MONDAY     April 10, 2000    vol. 11, no. 71    SECTION ONE

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SECTION ONE Contents: Go immediately to the article:
  • Pat Ludwa's VIEW FROM THE PEW column
  • THE VICAR OF CHRIST SPEAKS - Wednesday's Papal Audience
  • Significant Events that occurred today in Church History

  • "Who do men say that the Son of Man is?"

    It doesn't matter what they say...for we know through His Holy Church Who Jesus truly is!"

       In his column today, Pat Ludwa breaks down other religions' rationale as to Who Jesus is and shows by process of elimination that their deductions come up short everytime. He illustrates how only Our Lord as the Savior and Son of God could accomplish what He did and procure salvation for generations from Adam through the Old Covenant into the New Testament times for all generations. He shows how it has been foretold for all time and though many religions share various beliefs, when it comes to the completeness of Who Christ truly is, only His Church that He founded can witness to Who, What, Why, How, Where and When the complete Second Person of the Trinity completes us as truly His disciples as John attests to in 1 John 3: 2, "...for we shall see Him as He is." For his column today, Who "they" and "we" say He is! , see VIEW FROM THE PEW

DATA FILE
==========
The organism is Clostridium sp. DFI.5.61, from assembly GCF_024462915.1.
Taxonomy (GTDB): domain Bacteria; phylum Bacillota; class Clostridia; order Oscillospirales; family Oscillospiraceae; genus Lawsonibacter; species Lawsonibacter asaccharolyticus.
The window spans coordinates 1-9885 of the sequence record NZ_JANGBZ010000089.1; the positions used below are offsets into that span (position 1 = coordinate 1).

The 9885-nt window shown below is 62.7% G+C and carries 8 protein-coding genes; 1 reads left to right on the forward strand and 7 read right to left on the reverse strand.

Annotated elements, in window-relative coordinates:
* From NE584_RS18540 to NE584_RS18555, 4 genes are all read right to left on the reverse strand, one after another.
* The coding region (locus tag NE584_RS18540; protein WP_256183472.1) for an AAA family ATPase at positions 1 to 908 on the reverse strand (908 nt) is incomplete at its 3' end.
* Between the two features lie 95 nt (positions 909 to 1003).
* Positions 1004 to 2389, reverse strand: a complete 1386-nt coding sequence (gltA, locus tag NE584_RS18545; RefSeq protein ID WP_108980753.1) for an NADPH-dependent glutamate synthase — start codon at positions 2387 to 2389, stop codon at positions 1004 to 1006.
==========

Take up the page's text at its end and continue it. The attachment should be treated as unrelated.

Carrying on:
Who "they" and "we" say He is!

          "Now when Jesus came into the district of Caesarea Philippi, He asked His disciples, "Who do men say that the Son of man is?'" (Matthew 16:13).

          This is a question we must still ask ourselves today. Not only who other's say He is, but who do WE say He is?

          Pope John Paul II wrote; "Christ is absolutely unique. If He were only a wise man like Socrates, if He were a prophet like Muhammad, if He were enlightened like Buddha, without doubt He would not be what He is."

          Christ demands that we make a decision about Him. What do other's say about Him?

          Judiaism is where we should look first, seeing that Jesus was a Jew. Both Christian and Jewish scholars agree that much of what Christ taught is found in the Jewish Scriptures, the Old Testament. However, there's where it ends. To Jewish scholars He was an 'admirable Jew'. A prophet and miracle worker. To others He was an 'apostate' Jew whose name couldn't even be mentioned. There were OT references which could have been applied to Jesus, but they were later excised from Talmudic texts, brought about by the Sadducees at Jamnia. The reason was clear, the Temple had been destroyed, Jews were joining the new 'sect' called Christianity. In an effort to save their faith, certain measures had to be taken.